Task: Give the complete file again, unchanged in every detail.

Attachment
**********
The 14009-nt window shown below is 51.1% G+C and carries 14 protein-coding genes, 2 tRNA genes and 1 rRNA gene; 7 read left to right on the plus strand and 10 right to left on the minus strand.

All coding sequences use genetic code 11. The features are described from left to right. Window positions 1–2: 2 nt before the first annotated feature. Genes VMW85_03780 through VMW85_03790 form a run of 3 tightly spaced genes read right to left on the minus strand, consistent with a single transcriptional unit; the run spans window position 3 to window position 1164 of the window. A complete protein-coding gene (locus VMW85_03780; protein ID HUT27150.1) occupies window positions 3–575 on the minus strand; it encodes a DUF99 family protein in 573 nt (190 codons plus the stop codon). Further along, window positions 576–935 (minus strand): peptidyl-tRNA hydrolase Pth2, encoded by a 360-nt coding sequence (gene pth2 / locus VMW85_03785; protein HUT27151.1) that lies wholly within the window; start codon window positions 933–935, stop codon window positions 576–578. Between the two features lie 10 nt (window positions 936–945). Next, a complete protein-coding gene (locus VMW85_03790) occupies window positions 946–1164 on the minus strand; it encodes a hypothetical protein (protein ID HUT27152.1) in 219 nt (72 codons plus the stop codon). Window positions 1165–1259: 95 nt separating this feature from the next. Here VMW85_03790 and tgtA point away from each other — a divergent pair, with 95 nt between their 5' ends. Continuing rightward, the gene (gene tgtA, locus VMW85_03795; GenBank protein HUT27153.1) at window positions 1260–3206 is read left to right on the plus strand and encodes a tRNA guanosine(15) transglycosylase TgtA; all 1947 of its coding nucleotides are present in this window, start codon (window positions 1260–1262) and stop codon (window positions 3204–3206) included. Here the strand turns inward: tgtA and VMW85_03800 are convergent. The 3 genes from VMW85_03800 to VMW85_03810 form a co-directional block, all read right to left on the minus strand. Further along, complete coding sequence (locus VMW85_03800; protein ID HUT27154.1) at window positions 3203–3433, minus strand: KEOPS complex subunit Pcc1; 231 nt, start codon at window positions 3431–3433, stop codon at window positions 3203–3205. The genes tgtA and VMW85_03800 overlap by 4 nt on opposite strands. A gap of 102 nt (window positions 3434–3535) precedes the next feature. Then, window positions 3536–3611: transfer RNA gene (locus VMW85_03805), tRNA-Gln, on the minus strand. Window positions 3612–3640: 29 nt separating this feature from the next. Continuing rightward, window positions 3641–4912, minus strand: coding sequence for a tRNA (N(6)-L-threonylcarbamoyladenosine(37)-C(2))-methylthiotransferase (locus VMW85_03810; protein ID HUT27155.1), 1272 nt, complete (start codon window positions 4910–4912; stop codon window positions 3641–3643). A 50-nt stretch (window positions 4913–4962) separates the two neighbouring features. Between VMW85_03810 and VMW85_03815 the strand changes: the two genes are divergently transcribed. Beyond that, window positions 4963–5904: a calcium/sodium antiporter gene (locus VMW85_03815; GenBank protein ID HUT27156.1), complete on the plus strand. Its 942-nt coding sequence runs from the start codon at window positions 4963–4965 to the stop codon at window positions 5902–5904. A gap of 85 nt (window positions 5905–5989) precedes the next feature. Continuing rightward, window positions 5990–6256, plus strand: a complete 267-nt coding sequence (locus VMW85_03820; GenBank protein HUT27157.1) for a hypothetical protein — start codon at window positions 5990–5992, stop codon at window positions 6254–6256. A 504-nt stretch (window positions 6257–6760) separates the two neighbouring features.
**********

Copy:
The 14009-nt window shown below is 51.1% G+C and carries 14 protein-coding genes, 2 tRNA genes and 1 rRNA gene; 7 read left to right on the plus strand and 10 right to left on the minus strand.

All coding sequences use genetic code 11. The features are described from left to right. Window positions 1–2: 2 nt before the first annotated feature. Genes VMW85_03780 through VMW85_03790 form a run of 3 tightly spaced genes read right to left on the minus strand, consistent with a single transcriptional unit; the run spans window position 3 to window position 1164 of the window. A complete protein-coding gene (locus VMW85_03780; protein ID HUT27150.1) occupies window positions 3–575 on the minus strand; it encodes a DUF99 family protein in 573 nt (190 codons plus the stop codon). Further along, window positions 576–935 (minus strand): peptidyl-tRNA hydrolase Pth2, encoded by a 360-nt coding sequence (gene pth2 / locus VMW85_03785; protein HUT27151.1) that lies wholly within the window; start codon window positions 933–935, stop codon window positions 576–578. Between the two features lie 10 nt (window positions 936–945). Next, a complete protein-coding gene (locus VMW85_03790) occupies window positions 946–1164 on the minus strand; it encodes a hypothetical protein (protein ID HUT27152.1) in 219 nt (72 codons plus the stop codon). Window positions 1165–1259: 95 nt separating this feature from the next. Here VMW85_03790 and tgtA point away from each other — a divergent pair, with 95 nt between their 5' ends. Continuing rightward, the gene (gene tgtA, locus VMW85_03795; GenBank protein HUT27153.1) at window positions 1260–3206 is read left to right on the plus strand and encodes a tRNA guanosine(15) transglycosylase TgtA; all 1947 of its coding nucleotides are present in this window, start codon (window positions 1260–1262) and stop codon (window positions 3204–3206) included. Here the strand turns inward: tgtA and VMW85_03800 are convergent. The 3 genes from VMW85_03800 to VMW85_03810 form a co-directional block, all read right to left on the minus strand. Further along, complete coding sequence (locus VMW85_03800; protein ID HUT27154.1) at window positions 3203–3433, minus strand: KEOPS complex subunit Pcc1; 231 nt, start codon at window positions 3431–3433, stop codon at window positions 3203–3205. The genes tgtA and VMW85_03800 overlap by 4 nt on opposite strands. A gap of 102 nt (window positions 3434–3535) precedes the next feature. Then, window positions 3536–3611: transfer RNA gene (locus VMW85_03805), tRNA-Gln, on the minus strand. Window positions 3612–3640: 29 nt separating this feature from the next. Continuing rightward, window positions 3641–4912, minus strand: coding sequence for a tRNA (N(6)-L-threonylcarbamoyladenosine(37)-C(2))-methylthiotransferase (locus VMW85_03810; protein ID HUT27155.1), 1272 nt, complete (start codon window positions 4910–4912; stop codon window positions 3641–3643). A 50-nt stretch (window positions 4913–4962) separates the two neighbouring features. Between VMW85_03810 and VMW85_03815 the strand changes: the two genes are divergently transcribed. Beyond that, window positions 4963–5904: a calcium/sodium antiporter gene (locus VMW85_03815; GenBank protein ID HUT27156.1), complete on the plus strand. Its 942-nt coding sequence runs from the start codon at window positions 4963–4965 to the stop codon at window positions 5902–5904. A gap of 85 nt (window positions 5905–5989) precedes the next feature. Continuing rightward, window positions 5990–6256, plus strand: a complete 267-nt coding sequence (locus VMW85_03820; GenBank protein HUT27157.1) for a hypothetical protein — start codon at window positions 5990–5992, stop codon at window positions 6254–6256. A 504-nt stretch (window positions 6257–6760) separates the two neighbouring features.